Chrysler recalls 220k Jeep Wrangler SUVs over potential transmission failure
Affected by today’s recall are about 220,000 model year 2012-2013 Jeep Wrangler vehicles manufactured between Jan. 23, 2011 and Feb. 23, 2013. According to the National Highway Traffic Safety Administration, the power steering line may contact and damage the transmission oil cooler line, which may result in transmission fluid leakage. In some cases, the loss of fluid can lead to total transmission function failure. The recall concerns roughly 181,000 vehicles in the United States; 18,400 in Canada; 3,000 in Mexico; and another 18,400 overseas.
Chrysler will begin notifying customers of the recall sometime in July. Authorized dealers will replace the power steering return assembly line at no cost to the owner. If the line shows no signs of damage, it will be fitted with a protective sleeve as a precautionary measure.
In the meantime, owners may contact Chrysler at 1-800-247-9753. Chrysler’s recall campaign number is N28. Concerned drivers may also contact the National Highway Traffic Safety Administration’s Vehicle Safety Hotline at 1-888-327-4236 or go to www.safercar.gov. The NHTSA recall campaign number is 13V234000.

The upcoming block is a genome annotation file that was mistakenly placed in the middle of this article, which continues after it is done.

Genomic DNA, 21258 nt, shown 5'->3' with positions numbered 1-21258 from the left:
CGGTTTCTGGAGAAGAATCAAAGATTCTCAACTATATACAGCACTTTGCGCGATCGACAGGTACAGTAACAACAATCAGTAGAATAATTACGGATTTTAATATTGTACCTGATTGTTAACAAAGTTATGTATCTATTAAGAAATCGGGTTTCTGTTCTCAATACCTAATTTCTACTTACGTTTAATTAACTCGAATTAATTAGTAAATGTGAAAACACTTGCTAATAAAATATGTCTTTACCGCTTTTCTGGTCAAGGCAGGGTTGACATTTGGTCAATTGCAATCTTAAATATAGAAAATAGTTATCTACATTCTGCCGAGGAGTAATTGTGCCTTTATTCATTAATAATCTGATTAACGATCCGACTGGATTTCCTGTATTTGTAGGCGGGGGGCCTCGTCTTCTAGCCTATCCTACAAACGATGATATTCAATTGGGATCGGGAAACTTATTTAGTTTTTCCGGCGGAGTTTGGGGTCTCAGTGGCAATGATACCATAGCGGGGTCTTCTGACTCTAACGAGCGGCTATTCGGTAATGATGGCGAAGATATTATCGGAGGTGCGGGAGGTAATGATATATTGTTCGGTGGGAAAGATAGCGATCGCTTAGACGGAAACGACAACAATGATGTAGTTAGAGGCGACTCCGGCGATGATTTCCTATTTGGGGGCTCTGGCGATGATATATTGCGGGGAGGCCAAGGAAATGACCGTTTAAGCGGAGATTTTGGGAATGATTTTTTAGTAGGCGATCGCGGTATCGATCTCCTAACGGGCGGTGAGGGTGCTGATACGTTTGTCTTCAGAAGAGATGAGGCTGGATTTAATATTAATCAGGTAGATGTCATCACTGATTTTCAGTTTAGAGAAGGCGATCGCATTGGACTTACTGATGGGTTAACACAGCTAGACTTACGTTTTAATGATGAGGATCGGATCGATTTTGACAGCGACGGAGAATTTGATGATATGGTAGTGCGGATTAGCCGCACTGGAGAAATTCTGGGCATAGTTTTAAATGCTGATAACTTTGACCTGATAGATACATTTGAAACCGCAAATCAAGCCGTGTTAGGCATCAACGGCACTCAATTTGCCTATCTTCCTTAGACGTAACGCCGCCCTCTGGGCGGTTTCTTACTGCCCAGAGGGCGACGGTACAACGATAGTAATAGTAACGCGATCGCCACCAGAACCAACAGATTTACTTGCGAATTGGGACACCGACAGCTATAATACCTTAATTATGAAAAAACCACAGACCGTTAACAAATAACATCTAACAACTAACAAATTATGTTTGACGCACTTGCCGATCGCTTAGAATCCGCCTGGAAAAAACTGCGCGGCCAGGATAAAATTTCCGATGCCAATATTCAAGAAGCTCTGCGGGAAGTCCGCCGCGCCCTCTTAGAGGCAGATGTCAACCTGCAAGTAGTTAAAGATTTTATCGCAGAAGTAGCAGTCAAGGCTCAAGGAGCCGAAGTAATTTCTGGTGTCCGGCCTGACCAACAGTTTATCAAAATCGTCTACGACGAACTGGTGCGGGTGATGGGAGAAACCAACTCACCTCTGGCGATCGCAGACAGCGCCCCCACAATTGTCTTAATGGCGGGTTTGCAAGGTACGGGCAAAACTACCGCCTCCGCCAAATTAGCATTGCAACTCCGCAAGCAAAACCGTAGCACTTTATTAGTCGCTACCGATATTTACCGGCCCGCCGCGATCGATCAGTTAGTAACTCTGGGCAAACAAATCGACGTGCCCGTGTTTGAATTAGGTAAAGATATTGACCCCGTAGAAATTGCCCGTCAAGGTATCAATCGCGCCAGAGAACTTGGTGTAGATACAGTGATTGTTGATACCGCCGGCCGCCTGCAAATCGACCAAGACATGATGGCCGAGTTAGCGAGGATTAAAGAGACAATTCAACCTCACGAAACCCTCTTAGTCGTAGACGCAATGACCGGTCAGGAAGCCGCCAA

The automaker first became aware of the defect in August 2012 during routine durability testing. As a result, Chrysler opened an investigation and later determined that contact between the power steering return line and transmission oil cooler line was causing transmission fluid leakage.
Chrysler is aware of 81 reports of transmission problems, including two field reports. There have been no reports of accidents or injuries related to the issue, said the automaker.
The recall comes just days after the NHTSA asked Chrysler to recall 2.7 million Jeeps for fire concerns—a request which the automaker denied. According to the NHTSA, 1993-2004 Jeep Grand Cherokee and 2002-2007 Jeep Liberty vehicles contain fuel tanks located behind the rear axle that may rupture in the event of a rear-end collision—which may lead to a fire.
Although the government agency said that the fires caused by these rear-end collisions have killed 51 people, Chrysler insists the vehicles met all federal standards and are safe. Chrysler stated that the incidents cited by the NHTSA are extremely rare cases and signify just a small fraction of the total number of fatal crashes. Furthermore, the automaker stated that the 1993-2004 Jeep Grand Cherokee and 2002-2007 Jeep Liberty are amongst the safest vehicles of their era.
The NHTSA now has the option of issuing a formal finding and convening a public hearing—the last step before ordering a recall.
Click here for Torque News' in-depth coverage of the show down between Chrysler and the NHTSA.